of the charge was never ascertained, for all who were impeached, or who were open to the most remote suspicion, were instantly put to death with­out trial or investigation, without being allowed to confess their guilt, or to assert their innocence. The statement that the whole senate were parties to the scheme is, considering the nature and cir­cumstances of the case, an extravagant hyperbole, contradicted by the very details of the narrative, although doubtless from the well-known hatred entertained by that body towards the sanguinary tyrant, they would have rejoiced in any event which might have caused his destruction. (Hero­dian. vii. 2 ; Capitolin. Maximin. duo, 10.) [W.R.]

MAGNUS (Mcfyi/os), the name of several phy­sicians, whom it is difficult to distinguish with certainty. (See Fabric. Bibl. Graec. yol. xiii. p. 313, ed. vet. ; C. G. Kiihn, Additam. ad Blench.-Medicor. Vet. d J. A. Fabricio exhibit. ; Guidot, Notes to Theophilus, De Urin.; Haller, Bibl.Med. Pract. vol. iv. p. 203.)

•1. A native of Antiochia Mygdonica (called more frequently Nisibi-s), in Mesopotamia, who studied medicine under Zenon, and was a fellow-pupil of Oribasius and lonicus, in the latter half of the fourth century after Christ. Eunapius, who has given a short account of his life (De Vit. Pldlos. p. 168, ed. 1568), says that he lectured on medicine at Alexandria, where he enjoyed a great reputa­tion, though not so much for his practical skill as for his eloquence and power of argument. He is probably the person who wrote a work on the Urine, which is mentioned by Theophilus (De Urin. praef. arid c. 3, 9) and Joannes Actuarius (De Urin. i. 2). If so, he bore the title 'larpoaro^Kn^s (Theoph. I. c.). He is also probably the physician mentioned by Philostorgius (Hist. Eccles. viii. 8) as living at Alexandria in great repute, in the time of Valentinian and Valens.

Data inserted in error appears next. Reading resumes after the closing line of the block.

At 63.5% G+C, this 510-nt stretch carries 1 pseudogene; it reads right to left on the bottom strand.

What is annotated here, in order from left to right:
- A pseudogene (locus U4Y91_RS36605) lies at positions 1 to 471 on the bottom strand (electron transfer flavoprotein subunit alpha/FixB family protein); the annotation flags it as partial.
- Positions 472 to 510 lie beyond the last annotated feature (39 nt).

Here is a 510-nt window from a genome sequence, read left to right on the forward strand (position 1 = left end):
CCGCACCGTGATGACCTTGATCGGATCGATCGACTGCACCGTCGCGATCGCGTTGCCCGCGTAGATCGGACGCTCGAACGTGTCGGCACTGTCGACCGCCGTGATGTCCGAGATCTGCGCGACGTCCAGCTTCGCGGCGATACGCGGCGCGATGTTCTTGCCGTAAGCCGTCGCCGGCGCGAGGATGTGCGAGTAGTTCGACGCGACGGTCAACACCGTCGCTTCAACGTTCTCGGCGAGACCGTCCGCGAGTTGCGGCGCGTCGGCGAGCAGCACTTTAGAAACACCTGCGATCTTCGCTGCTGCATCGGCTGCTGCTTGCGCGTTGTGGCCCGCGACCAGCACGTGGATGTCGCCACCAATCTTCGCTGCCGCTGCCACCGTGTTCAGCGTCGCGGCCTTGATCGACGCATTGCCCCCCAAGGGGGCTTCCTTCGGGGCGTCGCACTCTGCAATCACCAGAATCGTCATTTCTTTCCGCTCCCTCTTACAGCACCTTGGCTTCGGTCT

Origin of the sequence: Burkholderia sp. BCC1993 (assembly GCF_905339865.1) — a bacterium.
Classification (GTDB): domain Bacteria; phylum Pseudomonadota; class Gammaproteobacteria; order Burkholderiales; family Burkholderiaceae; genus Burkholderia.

2. A native of Ephesus, in Lydia, from the second book of whose letters (" Epistolae"} Caelius Aurelianus quotes (De Morb. Acut. iii. 14. p. 225.) a short passage, relating to hydrophobia. He is perhaps the same physician who is elsewhere quoted by Caelius Aurelianus (De Morb. Acut. ii. 10, p. 96), and said to have belonged to the medical sect of the Methodici, and to have lived before Agathinus, and therefore in the first century after Christ.

3. A native of Philadelphia in Lydia, whose medical formulae are quoted by the younger Andromachus, and who must therefore have lived in or before the first century after Christ. (Galen, De Compos. Medicam. sec.-Locos, vii. 4, vol. xiii. p. 80.) He is also mentioned elsewhere in Galen's works (vol. xiii. pp. 296, 829).

4. A native of Tarsus in Cilicia, who must have lived in or before the beginning of the second century after Christ, as one of-his medical formulae is quoted by Asclepiades Pharmacion. (Galen, De Compos. Medicam. sec. Locos, ix. 7, vol. xiii. p. 313.)

magnus KAii/t;c6s, and magnus d Uepiotiev-T?is, whose prescriptions are mentioned by Galen (De Compos. Medicam. sec. Locos, v. 3, vol. xii. pp. 829, 844), are perhaps the same person ; perhaps also they are the same as either No. 3, or No. 4. Magnus " Sophista," whose medical formulae are quoted by Nicolaus Myrepsus (De Compos. Medi­cam. i. 305, ii. 5, xxxiv. 17), may also be the same person.